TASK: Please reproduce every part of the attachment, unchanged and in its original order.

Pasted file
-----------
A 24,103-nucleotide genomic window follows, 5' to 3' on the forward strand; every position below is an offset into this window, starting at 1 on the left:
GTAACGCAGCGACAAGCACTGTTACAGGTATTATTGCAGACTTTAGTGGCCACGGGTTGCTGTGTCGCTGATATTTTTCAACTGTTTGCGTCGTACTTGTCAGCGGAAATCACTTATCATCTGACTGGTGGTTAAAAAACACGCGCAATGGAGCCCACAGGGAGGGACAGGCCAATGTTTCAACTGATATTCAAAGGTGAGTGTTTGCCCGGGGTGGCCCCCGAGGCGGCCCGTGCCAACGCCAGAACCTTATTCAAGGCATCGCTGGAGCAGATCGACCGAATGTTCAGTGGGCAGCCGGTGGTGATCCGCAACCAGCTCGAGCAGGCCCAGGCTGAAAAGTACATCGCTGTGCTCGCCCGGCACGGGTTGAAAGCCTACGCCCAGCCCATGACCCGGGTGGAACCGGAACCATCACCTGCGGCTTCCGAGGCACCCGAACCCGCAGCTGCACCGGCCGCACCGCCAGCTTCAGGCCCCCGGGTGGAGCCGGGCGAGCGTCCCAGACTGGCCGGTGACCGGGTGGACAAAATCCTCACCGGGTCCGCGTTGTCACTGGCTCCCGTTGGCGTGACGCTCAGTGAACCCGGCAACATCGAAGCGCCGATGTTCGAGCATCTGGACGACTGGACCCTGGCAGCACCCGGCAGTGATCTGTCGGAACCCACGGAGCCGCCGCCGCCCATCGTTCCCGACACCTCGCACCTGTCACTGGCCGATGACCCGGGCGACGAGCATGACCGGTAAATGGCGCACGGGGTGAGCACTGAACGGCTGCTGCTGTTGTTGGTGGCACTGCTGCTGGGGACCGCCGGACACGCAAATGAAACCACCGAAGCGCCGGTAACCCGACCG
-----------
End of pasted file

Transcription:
A 24,103-nucleotide genomic window follows, 5' to 3' on the forward strand; every position below is an offset into this window, starting at 1 on the left:
GTAACGCAGCGACAAGCACTGTTACAGGTATTATTGCAGACTTTAGTGGCCACGGGTTGCTGTGTCGCTGATATTTTTCAACTGTTTGCGTCGTACTTGTCAGCGGAAATCACTTATCATCTGACTGGTGGTTAAAAAACACGCGCAATGGAGCCCACAGGGAGGGACAGGCCAATGTTTCAACTGATATTCAAAGGTGAGTGTTTGCCCGGGGTGGCCCCCGAGGCGGCCCGTGCCAACGCCAGAACCTTATTCAAGGCATCGCTGGAGCAGATCGACCGAATGTTCAGTGGGCAGCCGGTGGTGATCCGCAACCAGCTCGAGCAGGCCCAGGCTGAAAAGTACATCGCTGTGCTCGCCCGGCACGGGTTGAAAGCCTACGCCCAGCCCATGACCCGGGTGGAACCGGAACCATCACCTGCGGCTTCCGAGGCACCCGAACCCGCAGCTGCACCGGCCGCACCGCCAGCTTCAGGCCCCCGGGTGGAGCCGGGCGAGCGTCCCAGACTGGCCGGTGACCGGGTGGACAAAATCCTCACCGGGTCCGCGTTGTCACTGGCTCCCGTTGGCGTGACGCTCAGTGAACCCGGCAACATCGAAGCGCCGATGTTCGAGCATCTGGACGACTGGACCCTGGCAGCACCCGGCAGTGATCTGTCGGAACCCACGGAGCCGCCGCCGCCCATCGTTCCCGACACCTCGCACCTGTCACTGGCCGATGACCCGGGCGACGAGCATGACCGGTAAATGGCGCACGGGGTGAGCACTGAACGGCTGCTGCTGTTGTTGGTGGCACTGCTGCTGGGGACCGCCGGACACGCAAATGAAACCACCGAAGCGCCGGTAACCCGACCG